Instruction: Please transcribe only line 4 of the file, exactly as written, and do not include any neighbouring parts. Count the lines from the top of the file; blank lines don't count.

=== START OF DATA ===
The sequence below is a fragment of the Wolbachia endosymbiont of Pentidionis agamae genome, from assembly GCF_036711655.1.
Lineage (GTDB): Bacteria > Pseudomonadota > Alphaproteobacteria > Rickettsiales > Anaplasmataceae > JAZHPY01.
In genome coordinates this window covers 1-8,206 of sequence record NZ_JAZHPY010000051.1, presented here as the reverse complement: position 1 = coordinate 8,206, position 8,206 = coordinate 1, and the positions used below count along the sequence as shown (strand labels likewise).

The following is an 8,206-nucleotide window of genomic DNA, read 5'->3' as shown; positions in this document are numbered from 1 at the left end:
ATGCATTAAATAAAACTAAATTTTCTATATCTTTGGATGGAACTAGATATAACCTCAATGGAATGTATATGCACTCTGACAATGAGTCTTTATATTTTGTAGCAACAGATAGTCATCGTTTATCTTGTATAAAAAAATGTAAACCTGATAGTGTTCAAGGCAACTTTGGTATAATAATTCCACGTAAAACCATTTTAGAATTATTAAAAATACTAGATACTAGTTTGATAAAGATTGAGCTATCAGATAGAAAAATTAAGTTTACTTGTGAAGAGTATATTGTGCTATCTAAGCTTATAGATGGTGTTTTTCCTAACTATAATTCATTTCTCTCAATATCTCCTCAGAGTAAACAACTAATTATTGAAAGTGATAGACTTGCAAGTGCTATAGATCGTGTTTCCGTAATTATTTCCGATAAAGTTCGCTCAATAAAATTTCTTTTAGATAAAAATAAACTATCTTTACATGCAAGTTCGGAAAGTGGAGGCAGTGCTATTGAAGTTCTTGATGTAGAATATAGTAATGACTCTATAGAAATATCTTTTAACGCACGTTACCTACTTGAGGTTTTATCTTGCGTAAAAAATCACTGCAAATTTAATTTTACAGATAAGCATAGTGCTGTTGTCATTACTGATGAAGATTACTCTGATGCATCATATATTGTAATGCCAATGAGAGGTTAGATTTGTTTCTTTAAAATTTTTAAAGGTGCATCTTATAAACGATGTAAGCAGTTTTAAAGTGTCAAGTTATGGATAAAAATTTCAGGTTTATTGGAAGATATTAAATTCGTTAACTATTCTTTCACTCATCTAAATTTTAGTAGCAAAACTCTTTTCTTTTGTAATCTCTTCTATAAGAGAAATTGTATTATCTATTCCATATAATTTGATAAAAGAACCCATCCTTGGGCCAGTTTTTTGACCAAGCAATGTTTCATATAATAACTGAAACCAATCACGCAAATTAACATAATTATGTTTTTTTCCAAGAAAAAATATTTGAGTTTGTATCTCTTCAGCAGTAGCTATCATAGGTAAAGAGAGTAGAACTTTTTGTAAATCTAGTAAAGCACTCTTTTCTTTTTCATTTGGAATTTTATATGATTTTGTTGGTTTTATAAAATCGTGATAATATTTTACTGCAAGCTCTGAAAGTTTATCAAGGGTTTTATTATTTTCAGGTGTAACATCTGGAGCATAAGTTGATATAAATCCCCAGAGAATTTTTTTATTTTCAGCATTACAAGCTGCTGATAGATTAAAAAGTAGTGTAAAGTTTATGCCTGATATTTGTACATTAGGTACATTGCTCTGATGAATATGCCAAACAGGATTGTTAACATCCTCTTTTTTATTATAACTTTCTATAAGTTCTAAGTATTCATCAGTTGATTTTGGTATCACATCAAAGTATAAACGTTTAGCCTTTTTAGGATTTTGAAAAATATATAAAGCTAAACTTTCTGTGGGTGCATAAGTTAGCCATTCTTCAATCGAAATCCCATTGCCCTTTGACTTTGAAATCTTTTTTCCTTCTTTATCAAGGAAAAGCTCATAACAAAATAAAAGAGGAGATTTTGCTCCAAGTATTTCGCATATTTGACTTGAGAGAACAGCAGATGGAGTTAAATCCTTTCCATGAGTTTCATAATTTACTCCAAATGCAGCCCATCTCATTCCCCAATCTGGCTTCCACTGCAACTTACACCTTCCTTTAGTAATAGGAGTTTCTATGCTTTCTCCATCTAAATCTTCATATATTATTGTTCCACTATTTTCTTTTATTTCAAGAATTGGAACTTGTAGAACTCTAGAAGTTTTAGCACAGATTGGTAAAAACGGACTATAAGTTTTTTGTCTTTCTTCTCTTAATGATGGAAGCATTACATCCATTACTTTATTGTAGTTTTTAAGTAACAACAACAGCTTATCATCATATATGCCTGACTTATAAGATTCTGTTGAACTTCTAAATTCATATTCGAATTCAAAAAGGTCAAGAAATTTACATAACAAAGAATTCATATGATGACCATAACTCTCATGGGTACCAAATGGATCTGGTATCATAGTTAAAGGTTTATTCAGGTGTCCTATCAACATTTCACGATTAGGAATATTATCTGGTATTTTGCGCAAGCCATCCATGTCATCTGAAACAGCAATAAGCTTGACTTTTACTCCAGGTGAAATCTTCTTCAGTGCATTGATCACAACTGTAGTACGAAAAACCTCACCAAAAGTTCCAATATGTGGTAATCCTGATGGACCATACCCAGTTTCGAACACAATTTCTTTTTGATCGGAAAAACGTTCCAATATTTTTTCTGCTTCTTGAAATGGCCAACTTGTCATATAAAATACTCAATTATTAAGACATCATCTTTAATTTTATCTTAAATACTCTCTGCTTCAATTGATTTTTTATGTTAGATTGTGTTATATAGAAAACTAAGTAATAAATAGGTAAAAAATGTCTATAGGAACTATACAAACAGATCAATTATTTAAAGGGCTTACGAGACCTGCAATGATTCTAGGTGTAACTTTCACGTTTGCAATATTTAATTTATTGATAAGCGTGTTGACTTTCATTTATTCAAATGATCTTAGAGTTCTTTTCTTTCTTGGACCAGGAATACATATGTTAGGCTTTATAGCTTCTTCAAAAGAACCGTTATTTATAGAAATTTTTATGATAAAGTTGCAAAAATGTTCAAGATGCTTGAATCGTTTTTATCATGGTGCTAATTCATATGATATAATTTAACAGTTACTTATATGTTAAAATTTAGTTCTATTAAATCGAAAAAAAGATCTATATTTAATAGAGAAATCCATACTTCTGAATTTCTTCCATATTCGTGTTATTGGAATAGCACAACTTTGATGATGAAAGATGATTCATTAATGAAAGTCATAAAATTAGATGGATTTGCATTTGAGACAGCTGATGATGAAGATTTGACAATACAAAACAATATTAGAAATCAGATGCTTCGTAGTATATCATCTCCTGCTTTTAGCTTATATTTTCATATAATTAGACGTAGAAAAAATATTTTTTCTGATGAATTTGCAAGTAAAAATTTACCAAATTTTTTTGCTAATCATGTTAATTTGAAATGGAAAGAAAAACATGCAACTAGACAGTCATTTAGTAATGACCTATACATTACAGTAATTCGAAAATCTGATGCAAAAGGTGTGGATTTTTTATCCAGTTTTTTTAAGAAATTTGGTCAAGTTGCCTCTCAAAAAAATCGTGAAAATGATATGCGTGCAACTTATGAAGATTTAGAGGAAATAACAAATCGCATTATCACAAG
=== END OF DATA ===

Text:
The following is an 8,206-nucleotide window of genomic DNA, read 5'->3' as shown; positions in this document are numbered from 1 at the left end: